Oxford Long-Term Ecology Lab

Long-Term Ecology, Biodiversity Conservation, and Environmental Stewardship Technologies


Last week I learnt an interesting fact relating to carbon offsets when flying – if you fly business class you need to pay x 2.5 more carbon offset because of the additional space that you take up. This made me start to wonder, therefore, about the new international trade deals that the UK are signing with Australia and New Zealand. Whilst these are being heralded as new and exciting times for enhancing our international markets, not least the importation of New Zealand and Australia beef and lamb, we hear surprisingly little about the associated carbon footprint. Admittedly the meat from these animals usually travels by ship – but there is still a considerable carbon footprint associated with shipping and therefore the point is still relevant – does this travelling meat have a carbon offset associated with it?

I ask this in particular, because while on the one hand, the UK government are encouraging farmers to reduce their impact on the environment and make their farming processes as close to net zero as possible by enhancing carbon storage and the natural capital assets of their land – on the other, we are signing deals to import large amounts of meat produced half the way around the world, which may well undo all the good work done.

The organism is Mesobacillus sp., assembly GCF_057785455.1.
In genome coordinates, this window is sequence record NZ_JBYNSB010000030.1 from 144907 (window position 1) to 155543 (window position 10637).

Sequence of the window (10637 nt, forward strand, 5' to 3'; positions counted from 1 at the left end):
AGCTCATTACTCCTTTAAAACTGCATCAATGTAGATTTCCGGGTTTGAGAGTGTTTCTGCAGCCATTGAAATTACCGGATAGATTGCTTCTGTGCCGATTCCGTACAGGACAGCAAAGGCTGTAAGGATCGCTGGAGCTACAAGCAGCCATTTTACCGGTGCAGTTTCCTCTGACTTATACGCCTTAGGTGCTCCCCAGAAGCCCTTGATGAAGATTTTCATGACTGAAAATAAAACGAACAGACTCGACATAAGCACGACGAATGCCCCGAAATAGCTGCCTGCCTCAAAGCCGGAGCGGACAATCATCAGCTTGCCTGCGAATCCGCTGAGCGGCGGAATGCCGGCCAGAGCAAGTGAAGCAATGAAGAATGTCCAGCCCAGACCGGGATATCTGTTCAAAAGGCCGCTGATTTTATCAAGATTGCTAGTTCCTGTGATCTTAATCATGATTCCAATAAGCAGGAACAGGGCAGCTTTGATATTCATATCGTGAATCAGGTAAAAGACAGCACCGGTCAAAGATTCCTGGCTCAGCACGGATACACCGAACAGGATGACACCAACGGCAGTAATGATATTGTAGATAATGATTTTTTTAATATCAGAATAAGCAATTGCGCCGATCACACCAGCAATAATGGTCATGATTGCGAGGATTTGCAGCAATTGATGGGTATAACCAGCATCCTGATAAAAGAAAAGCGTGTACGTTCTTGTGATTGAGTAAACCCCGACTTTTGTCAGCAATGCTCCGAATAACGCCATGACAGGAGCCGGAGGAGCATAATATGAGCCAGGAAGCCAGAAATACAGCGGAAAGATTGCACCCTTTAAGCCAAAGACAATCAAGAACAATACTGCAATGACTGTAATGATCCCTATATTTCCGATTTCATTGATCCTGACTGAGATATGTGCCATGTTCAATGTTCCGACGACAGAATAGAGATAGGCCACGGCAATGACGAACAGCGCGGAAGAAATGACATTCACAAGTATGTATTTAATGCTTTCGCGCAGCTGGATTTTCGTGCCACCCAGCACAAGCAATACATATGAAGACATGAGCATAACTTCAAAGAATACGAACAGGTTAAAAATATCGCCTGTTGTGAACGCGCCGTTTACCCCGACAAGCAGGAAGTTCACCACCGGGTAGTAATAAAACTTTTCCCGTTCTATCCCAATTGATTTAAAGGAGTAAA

Much research is going on in OxLEL specifically focused on determining how we can manage our landscapes to enhance carbon storage – yet at the same time produce food, enhance biodiversity, reduce flood risk, and improve the quality of natural spaces for physical and mental wellbeing. These DPhil projects include, for example, the work of Matthew Jordon, looking at the carbon sequestration potential associated with different regenerative farming techniques (see link ) to Nancy Burrell’s work, determining how much carbon storage occurs when you rewild agricultural landscapes (see link). Francesco Pelizza is examining the potential role of creating woody dams on rivers on agricultural land to reduce downstream flood risk and enhance aquatic biodiversity (see link), and David Benz is using artificial intelligence to determine how to improve ecosystem service provision in England’s public forests by maximising flood prevention and recreational use (see link). These four DPhil projects represent a tiny fraction of the research currently going on in the UK to find the most scientifically robust and pragmatic solutions to manage UK landscapes in order to deal with both the biodiversity crisis AND the climate crisis. These are also key drivers behind the the UK Environment Bill and the Government’s Environmental Land Management Schemes.

However, this is not just a UK commitment, it is a global commitment – and one that was discussed at the first stage of the UN Biodiversity Conference’s (COP15) virtual meeting from Kunming two weeks ago. The Kunming Declaration, which more than 100 countries have signed including the UK, noted that “a combination of measures is needed to halt and reverse the loss of biodiversity, including actions to address land and sea use change, enhance the conservation and restoration of ecosystems, mitigate climate change, reduce pollution…”. I would suggest that moving frozen carcasses from half-way around the world, in shipping powered by heavy fuel oil is possibly the opposite to what is being proposed in this declaration. We urgently need more joined up thinking between different UK Government departments to incorporate environmental considerations into government trade policy.

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